'The fallout took us by surprise': Modest! Management's Richard Griffiths and Harry Magee on that Syco/Little Mix split


It was one of the biggest music biz rows of recent years and now, finally, Modest! Management has told its side of the story.

When Modest! and Syco fell out last year, just before the release of LM5, the fifth album from Syco-signed, Modest!-managed X Factor winners Little Mix, it wasn’t your typical management-label bust-up. For a start, Modest!’s Richard Griffiths’ working relationship with Syco boss Simon Cowell went back over 25 years, and had produced some huge hits, most notably the global success of One Direction. This argument, however, ended with the label splitting with their biggest act, as Little Mix moved over to RCA.

At the time, Cowell blamed the row on a dispute over writing credits for Little Mix’s Woman Like Me single, while a label statement said tersely: “Syco Music will no longer work with Modest Management and therefore any artists signed to that management company.”

Griffiths and his Modest! co-founder Harry Magee, however, have remained tight-lipped… Until now. The pair are on the cover of Music Week this week as they prepare to pick up the MITs Award in London on Monday. And in a no-punches-pulled interview, the pair talked us through what really happened…

According to Magee, the label had failed to keep pace with Little Mix’s transition from talent show wannabes to genuine pop powerhouse.

“Because we’re their managers we can see them growing,” he told Music Week. “When you come from a talent show, there’s a certain amount of arrested development because you go from watching a TV show to being on it, being in a bubble and then being pop stars and having No.1 records.

“But, over time, when you’ve done lots of tours and made records, worked with lots of different writers and producers and been around the world promoting your music, you grow up as an individual and become more empowered,” he added. “But I’m not sure the label was giving them their due for reaching that point in their career. You have to give a different kind of respect and communicate in a different way and that wasn’t necessarily happening.”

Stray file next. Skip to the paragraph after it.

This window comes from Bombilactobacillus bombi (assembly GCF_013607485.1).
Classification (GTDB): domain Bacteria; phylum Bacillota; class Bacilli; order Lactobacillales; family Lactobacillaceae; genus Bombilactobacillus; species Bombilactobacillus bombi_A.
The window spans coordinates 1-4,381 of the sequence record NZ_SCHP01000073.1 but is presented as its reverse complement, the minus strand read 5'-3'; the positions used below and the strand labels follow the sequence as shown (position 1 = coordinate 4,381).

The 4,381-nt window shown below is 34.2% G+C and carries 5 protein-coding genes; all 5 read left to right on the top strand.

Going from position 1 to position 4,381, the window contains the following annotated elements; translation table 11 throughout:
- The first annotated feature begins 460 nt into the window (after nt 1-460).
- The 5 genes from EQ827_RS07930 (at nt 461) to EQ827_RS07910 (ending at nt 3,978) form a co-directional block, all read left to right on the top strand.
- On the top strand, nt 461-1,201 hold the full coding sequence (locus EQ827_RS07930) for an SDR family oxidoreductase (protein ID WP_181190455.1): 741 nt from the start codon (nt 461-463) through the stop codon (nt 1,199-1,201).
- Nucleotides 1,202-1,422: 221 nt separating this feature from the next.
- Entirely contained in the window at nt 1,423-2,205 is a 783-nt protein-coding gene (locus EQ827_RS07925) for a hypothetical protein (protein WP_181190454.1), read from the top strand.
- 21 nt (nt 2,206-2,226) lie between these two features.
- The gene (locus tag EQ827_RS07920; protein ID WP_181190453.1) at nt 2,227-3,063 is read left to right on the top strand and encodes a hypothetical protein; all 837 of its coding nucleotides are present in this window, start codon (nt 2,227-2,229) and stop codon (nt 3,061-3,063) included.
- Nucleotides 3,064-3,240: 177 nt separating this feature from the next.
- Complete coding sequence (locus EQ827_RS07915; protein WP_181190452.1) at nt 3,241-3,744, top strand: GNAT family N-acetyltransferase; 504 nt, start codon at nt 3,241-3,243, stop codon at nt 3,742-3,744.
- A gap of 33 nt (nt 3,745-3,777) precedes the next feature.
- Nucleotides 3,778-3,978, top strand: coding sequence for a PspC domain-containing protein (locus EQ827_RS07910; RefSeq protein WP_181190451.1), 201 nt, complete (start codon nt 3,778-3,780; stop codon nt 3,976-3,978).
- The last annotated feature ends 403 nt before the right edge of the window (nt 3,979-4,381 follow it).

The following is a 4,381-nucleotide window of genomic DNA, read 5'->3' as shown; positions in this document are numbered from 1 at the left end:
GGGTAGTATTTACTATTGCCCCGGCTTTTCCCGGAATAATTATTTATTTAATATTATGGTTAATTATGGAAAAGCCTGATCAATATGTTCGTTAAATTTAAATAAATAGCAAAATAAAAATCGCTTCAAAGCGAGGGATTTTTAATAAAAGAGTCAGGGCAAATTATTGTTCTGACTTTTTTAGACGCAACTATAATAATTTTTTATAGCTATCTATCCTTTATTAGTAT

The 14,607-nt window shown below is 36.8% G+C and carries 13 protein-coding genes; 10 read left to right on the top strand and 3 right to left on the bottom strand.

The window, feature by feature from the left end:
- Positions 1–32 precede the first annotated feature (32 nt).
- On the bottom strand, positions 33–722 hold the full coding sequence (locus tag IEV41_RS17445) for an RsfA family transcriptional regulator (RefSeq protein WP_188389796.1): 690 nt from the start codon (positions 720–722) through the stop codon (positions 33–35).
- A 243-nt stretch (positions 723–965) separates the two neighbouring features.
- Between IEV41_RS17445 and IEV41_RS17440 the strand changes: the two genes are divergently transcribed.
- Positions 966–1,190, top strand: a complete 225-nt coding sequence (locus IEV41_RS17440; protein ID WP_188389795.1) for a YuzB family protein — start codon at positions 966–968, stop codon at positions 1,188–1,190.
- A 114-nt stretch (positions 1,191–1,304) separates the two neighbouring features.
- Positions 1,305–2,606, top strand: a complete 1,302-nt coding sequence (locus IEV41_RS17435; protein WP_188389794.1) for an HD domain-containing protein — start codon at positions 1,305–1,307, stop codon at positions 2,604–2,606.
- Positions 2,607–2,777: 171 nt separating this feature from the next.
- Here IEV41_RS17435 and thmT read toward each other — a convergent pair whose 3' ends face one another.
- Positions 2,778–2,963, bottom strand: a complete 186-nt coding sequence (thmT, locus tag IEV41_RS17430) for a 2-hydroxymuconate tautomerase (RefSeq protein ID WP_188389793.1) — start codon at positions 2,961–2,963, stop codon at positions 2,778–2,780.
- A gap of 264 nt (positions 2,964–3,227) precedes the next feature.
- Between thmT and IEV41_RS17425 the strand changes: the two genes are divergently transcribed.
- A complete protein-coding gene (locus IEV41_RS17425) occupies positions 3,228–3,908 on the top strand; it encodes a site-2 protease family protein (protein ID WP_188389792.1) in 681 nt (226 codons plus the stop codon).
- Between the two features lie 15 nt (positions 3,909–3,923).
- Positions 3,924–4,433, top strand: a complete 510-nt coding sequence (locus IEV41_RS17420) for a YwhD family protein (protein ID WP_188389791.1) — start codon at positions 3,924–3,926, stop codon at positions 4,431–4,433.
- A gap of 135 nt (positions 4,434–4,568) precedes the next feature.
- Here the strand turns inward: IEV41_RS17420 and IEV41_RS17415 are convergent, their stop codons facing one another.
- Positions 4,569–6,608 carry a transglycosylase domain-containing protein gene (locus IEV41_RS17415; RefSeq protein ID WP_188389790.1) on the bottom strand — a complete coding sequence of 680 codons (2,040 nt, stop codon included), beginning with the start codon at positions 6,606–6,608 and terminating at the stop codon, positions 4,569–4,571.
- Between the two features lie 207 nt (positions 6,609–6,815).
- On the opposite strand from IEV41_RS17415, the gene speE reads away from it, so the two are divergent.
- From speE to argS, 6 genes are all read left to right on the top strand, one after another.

Nonetheless, Magee said the management duo were taken aback by the scale of the row.

“The fallout from it took us by surprise,” he said. “We thought it was rather extreme in terms of being in a situation where we had to change labels. That wasn’t necessarily our choice but, once that decision had been made, the girls decided they wanted to move labels and go onto RCA.”

Somewhat ironically, Griffiths had brokered the deal to create Syco, back when he was running BMG UK, meaning the dispute severed a long-standing partnership.

“It’s sad because we consider Simon to be a very good friend of ours,” said Griffiths. “He was obviously pissed off, but the funny thing was we’d actually had, as far as we’re concerned, far bigger fights and arguments over the years than that.”

Griffiths felt that the 2016 departure of Sonny Takhar as Syco Music president “changed the dynamic” at the label.

“Sonny was an executive who’d done press, marketing and then become an extremely good A&R guy and a very good label head,” said Griffiths. “He had that experience. [After he left] there wasn’t anybody who really had that breadth of experience about dealing with an artist through difficult times. Simon is an incredibly successful, very busy guy all over the world so he doesn’t actually get to do a lot of that interaction directly with artists in that way.”

Little Mix have remained highly successful at their new home, while Modest!’s roster also includes the likes of Olly Murs, Niall Horan and the Spice Girls’ 2019 reunion tour. But Griffiths still hopes that the old friends can get over the row.

“We hold no bad feelings, only good feelings about everything we’ve ever done with Simon,” said Griffiths,  “And we hope that one day he’ll feel able to get over it and maybe we can carry on being mates. But we work for the artist and we’re going to do what the right thing is for the artist. If that means somebody that we’re very close to doesn’t like it and takes an extreme view on things then, unfortunately, we just have to hope that that those troubled waters will get calmed down one day.” 

* To read the full, exclusive interview with Griffiths and Magee, see the new issue of Music Week, available now, or click here. To subscribe to Music Week and never miss a vital music biz story, click here.

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